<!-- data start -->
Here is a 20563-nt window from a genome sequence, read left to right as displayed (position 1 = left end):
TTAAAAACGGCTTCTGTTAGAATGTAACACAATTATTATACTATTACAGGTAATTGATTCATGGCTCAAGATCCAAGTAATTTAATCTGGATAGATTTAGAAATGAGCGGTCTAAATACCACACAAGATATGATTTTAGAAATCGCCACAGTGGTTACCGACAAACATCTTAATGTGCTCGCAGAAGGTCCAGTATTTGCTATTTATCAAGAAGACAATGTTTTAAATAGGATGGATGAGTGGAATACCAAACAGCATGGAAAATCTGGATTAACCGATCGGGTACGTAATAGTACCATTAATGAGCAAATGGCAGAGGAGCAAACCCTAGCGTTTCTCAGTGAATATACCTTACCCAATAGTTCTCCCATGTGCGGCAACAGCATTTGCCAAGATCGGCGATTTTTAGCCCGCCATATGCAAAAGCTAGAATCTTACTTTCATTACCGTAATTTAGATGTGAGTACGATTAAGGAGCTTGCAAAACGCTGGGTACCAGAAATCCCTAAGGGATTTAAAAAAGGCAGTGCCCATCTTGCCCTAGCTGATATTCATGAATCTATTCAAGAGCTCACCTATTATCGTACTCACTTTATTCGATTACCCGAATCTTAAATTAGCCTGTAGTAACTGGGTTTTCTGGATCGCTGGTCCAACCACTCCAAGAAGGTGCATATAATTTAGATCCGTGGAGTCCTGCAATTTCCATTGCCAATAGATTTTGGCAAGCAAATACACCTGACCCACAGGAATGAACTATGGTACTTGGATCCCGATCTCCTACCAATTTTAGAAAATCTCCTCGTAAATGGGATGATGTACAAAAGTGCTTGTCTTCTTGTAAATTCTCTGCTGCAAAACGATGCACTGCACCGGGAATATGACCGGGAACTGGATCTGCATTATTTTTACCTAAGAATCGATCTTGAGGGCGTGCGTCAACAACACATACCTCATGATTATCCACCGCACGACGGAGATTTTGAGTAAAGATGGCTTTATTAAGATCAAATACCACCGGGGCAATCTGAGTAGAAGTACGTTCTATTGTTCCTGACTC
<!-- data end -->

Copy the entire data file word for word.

Here is a 20563-nt window from a genome sequence, read left to right as displayed (position 1 = left end):
TTAAAAACGGCTTCTGTTAGAATGTAACACAATTATTATACTATTACAGGTAATTGATTCATGGCTCAAGATCCAAGTAATTTAATCTGGATAGATTTAGAAATGAGCGGTCTAAATACCACACAAGATATGATTTTAGAAATCGCCACAGTGGTTACCGACAAACATCTTAATGTGCTCGCAGAAGGTCCAGTATTTGCTATTTATCAAGAAGACAATGTTTTAAATAGGATGGATGAGTGGAATACCAAACAGCATGGAAAATCTGGATTAACCGATCGGGTACGTAATAGTACCATTAATGAGCAAATGGCAGAGGAGCAAACCCTAGCGTTTCTCAGTGAATATACCTTACCCAATAGTTCTCCCATGTGCGGCAACAGCATTTGCCAAGATCGGCGATTTTTAGCCCGCCATATGCAAAAGCTAGAATCTTACTTTCATTACCGTAATTTAGATGTGAGTACGATTAAGGAGCTTGCAAAACGCTGGGTACCAGAAATCCCTAAGGGATTTAAAAAAGGCAGTGCCCATCTTGCCCTAGCTGATATTCATGAATCTATTCAAGAGCTCACCTATTATCGTACTCACTTTATTCGATTACCCGAATCTTAAATTAGCCTGTAGTAACTGGGTTTTCTGGATCGCTGGTCCAACCACTCCAAGAAGGTGCATATAATTTAGATCCGTGGAGTCCTGCAATTTCCATTGCCAATAGATTTTGGCAAGCAAATACACCTGACCCACAGGAATGAACTATGGTACTTGGATCCCGATCTCCTACCAATTTTAGAAAATCTCCTCGTAAATGGGATGATGTACAAAAGTGCTTGTCTTCTTGTAAATTCTCTGCTGCAAAACGATGCACTGCACCGGGAATATGACCGGGAACTGGATCTGCATTATTTTTACCTAAGAATCGATCTTGAGGGCGTGCGTCAACAACACATACCTCATGATTATCCACCGCACGACGGAGATTTTGAGTAAAGATGGCTTTATTAAGATCAAATACCACCGGGGCAATCTGAGTAGAAGTACGTTCTATTGTTCCTGACTC